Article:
DOJ indicts four Chinese military officers over Equifax hack

Attorney General William Barr on Monday announced indictments against four members of the Chinese military for hacking into the systems of credit agency Equifax in 2017, stealing the personal information of more than 145 million Americans in one of the biggest data breaches in history.

The nine-count indictment alleges that four members of the Chinese People’s Liberation Army (PLA)– Wu Zhiyong, Wang Qian, Xu Ke and Liu Le — worked to steal personal information including Social Security numbers and drivers license numbers.

“This was a deliberate and sweeping intrusion into the private information of the American people,” Barr said on Monday. “Today, we hold PLA hackers accountable for their criminal actions, and we remind the Chinese government that we have the capability to remove the Internet’s cloak of anonymity and find the hackers that nation repeatedly deploys against us.”

The indictment, which was passed down by a federal grand jury in Atlanta, also charged the four Chinese nationals with stealing trade secrets, such as Equifax’s database designs, and noted that the defendants took steps to evade detection, such as routing online traffic through servers in 20 different countries to mask their location.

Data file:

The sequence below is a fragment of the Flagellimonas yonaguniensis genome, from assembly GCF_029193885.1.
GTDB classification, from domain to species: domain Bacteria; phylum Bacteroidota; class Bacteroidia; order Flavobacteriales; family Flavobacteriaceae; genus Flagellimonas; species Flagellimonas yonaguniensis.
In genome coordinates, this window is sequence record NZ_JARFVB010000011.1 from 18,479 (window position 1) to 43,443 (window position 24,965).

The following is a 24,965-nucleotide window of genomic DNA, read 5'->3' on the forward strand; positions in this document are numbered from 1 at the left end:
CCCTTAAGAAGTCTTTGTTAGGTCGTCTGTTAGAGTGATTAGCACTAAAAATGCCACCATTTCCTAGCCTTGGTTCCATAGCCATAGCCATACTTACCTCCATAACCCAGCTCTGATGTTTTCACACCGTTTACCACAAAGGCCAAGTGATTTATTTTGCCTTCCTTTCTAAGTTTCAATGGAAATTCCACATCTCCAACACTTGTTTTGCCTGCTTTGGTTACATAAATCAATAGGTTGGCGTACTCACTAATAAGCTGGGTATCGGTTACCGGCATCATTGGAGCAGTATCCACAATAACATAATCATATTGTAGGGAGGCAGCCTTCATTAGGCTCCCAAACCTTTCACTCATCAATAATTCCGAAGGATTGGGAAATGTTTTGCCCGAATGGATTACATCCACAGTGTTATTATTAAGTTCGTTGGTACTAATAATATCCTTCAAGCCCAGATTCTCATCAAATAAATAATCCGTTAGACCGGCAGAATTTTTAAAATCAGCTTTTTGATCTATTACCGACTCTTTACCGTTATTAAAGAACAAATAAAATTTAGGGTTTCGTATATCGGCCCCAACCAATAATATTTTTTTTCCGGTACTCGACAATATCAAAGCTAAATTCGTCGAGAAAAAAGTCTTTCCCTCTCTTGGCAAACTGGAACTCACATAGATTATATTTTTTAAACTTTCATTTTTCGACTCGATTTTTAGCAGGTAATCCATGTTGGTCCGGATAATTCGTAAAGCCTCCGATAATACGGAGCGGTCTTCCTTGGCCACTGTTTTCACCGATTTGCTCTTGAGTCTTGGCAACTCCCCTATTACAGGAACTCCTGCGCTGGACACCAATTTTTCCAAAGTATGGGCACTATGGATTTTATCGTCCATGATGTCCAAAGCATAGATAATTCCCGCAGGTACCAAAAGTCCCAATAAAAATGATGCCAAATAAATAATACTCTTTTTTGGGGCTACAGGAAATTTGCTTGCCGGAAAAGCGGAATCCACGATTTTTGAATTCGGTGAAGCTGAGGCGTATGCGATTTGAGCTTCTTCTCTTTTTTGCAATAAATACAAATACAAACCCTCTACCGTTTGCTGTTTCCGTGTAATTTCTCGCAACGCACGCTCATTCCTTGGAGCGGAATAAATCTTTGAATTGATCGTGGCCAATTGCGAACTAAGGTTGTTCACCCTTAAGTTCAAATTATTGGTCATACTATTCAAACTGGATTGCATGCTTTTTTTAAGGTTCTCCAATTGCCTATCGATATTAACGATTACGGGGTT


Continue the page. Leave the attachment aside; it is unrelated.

“This was an organized and remarkably brazen criminal heist of sensitive information of nearly half of all Americans, as well as the hard work and intellectual property of an American company, by a unit of the Chinese military,” Barr said.

Equifax responds: Equifax CEO Mark Begor said in a statement on Monday that the company was “grateful” to both the Justice Department and the FBI for their work to prosecute the data breach, noting that “the attack on Equifax was an attack on U.S. consumers as well as the United States.”